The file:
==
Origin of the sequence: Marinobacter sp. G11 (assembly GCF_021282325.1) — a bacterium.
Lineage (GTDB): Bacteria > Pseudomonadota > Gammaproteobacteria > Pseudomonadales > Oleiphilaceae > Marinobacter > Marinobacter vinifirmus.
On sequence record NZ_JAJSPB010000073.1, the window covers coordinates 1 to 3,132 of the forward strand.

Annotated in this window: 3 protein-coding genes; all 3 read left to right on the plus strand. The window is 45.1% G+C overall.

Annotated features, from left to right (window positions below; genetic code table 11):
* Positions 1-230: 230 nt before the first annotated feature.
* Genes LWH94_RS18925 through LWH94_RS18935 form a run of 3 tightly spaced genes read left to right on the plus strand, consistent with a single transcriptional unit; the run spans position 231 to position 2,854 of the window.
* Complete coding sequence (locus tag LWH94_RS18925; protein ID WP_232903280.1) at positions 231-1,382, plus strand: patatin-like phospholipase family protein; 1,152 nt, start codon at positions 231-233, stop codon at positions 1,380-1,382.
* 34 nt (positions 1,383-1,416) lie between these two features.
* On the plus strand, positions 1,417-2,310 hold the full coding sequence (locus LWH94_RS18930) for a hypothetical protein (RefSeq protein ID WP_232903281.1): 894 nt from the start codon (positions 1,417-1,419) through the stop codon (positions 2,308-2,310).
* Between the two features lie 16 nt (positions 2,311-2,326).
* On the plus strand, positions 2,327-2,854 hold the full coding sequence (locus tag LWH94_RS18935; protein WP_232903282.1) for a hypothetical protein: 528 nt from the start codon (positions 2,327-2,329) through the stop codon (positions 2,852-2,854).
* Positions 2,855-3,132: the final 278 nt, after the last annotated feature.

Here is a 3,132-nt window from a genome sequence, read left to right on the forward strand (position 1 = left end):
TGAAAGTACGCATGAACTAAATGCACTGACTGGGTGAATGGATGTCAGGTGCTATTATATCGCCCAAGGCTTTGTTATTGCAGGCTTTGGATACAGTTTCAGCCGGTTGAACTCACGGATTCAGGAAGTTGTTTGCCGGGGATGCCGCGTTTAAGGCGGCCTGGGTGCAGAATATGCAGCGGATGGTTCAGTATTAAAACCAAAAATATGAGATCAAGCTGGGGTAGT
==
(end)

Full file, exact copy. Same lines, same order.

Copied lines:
Origin of the sequence: Marinobacter sp. G11 (assembly GCF_021282325.1) — a bacterium.
Lineage (GTDB): Bacteria > Pseudomonadota > Gammaproteobacteria > Pseudomonadales > Oleiphilaceae > Marinobacter > Marinobacter vinifirmus.
On sequence record NZ_JAJSPB010000073.1, the window covers coordinates 1 to 3,132 of the forward strand.

Annotated in this window: 3 protein-coding genes; all 3 read left to right on the plus strand. The window is 45.1% G+C overall.

Annotated features, from left to right (window positions below; genetic code table 11):
* Positions 1-230: 230 nt before the first annotated feature.
* Genes LWH94_RS18925 through LWH94_RS18935 form a run of 3 tightly spaced genes read left to right on the plus strand, consistent with a single transcriptional unit; the run spans position 231 to position 2,854 of the window.
* Complete coding sequence (locus tag LWH94_RS18925; protein ID WP_232903280.1) at positions 231-1,382, plus strand: patatin-like phospholipase family protein; 1,152 nt, start codon at positions 231-233, stop codon at positions 1,380-1,382.
* 34 nt (positions 1,383-1,416) lie between these two features.
* On the plus strand, positions 1,417-2,310 hold the full coding sequence (locus LWH94_RS18930) for a hypothetical protein (RefSeq protein ID WP_232903281.1): 894 nt from the start codon (positions 1,417-1,419) through the stop codon (positions 2,308-2,310).
* Between the two features lie 16 nt (positions 2,311-2,326).
* On the plus strand, positions 2,327-2,854 hold the full coding sequence (locus tag LWH94_RS18935; protein WP_232903282.1) for a hypothetical protein: 528 nt from the start codon (positions 2,327-2,329) through the stop codon (positions 2,852-2,854).
* Positions 2,855-3,132: the final 278 nt, after the last annotated feature.

Here is a 3,132-nt window from a genome sequence, read left to right on the forward strand (position 1 = left end):
TGAAAGTACGCATGAACTAAATGCACTGACTGGGTGAATGGATGTCAGGTGCTATTATATCGCCCAAGGCTTTGTTATTGCAGGCTTTGGATACAGTTTCAGCCGGTTGAACTCACGGATTCAGGAAGTTGTTTGCCGGGGATGCCGCGTTTAAGGCGGCCTGGGTGCAGAATATGCAGCGGATGGTTCAGTATTAAAACCAAAAATATGAGATCAAGCTGGGGTAGT